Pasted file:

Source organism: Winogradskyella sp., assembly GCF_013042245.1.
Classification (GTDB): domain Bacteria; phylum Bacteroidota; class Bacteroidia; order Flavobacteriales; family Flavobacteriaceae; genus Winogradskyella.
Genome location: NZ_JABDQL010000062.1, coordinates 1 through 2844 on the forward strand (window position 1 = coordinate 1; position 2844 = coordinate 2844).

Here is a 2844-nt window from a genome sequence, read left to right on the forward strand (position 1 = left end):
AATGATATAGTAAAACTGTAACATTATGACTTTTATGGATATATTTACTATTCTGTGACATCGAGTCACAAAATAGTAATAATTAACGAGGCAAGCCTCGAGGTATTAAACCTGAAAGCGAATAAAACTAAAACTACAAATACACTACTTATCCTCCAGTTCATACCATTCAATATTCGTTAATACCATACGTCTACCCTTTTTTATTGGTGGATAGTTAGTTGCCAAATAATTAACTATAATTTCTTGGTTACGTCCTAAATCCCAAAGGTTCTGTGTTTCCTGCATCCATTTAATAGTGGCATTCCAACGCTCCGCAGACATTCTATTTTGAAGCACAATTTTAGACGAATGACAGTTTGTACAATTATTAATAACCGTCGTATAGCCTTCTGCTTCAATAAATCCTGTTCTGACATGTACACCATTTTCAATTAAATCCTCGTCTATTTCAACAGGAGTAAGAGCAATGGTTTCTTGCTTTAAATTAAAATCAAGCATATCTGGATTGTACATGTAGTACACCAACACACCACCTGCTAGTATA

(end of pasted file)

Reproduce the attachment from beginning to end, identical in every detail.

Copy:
Source organism: Winogradskyella sp., assembly GCF_013042245.1.
Classification (GTDB): domain Bacteria; phylum Bacteroidota; class Bacteroidia; order Flavobacteriales; family Flavobacteriaceae; genus Winogradskyella.
Genome location: NZ_JABDQL010000062.1, coordinates 1 through 2844 on the forward strand (window position 1 = coordinate 1; position 2844 = coordinate 2844).

Here is a 2844-nt window from a genome sequence, read left to right on the forward strand (position 1 = left end):
AATGATATAGTAAAACTGTAACATTATGACTTTTATGGATATATTTACTATTCTGTGACATCGAGTCACAAAATAGTAATAATTAACGAGGCAAGCCTCGAGGTATTAAACCTGAAAGCGAATAAAACTAAAACTACAAATACACTACTTATCCTCCAGTTCATACCATTCAATATTCGTTAATACCATACGTCTACCCTTTTTTATTGGTGGATAGTTAGTTGCCAAATAATTAACTATAATTTCTTGGTTACGTCCTAAATCCCAAAGGTTCTGTGTTTCCTGCATCCATTTAATAGTGGCATTCCAACGCTCCGCAGACATTCTATTTTGAAGCACAATTTTAGACGAATGACAGTTTGTACAATTATTAATAACCGTCGTATAGCCTTCTGCTTCAATAAATCCTGTTCTGACATGTACACCATTTTCAATTAAATCCTCGTCTATTTCAACAGGAGTAAGAGCAATGGTTTCTTGCTTTAAATTAAAATCAAGCATATCTGGATTGTACATGTAGTACACCAACACACCACCTGCTAGTATA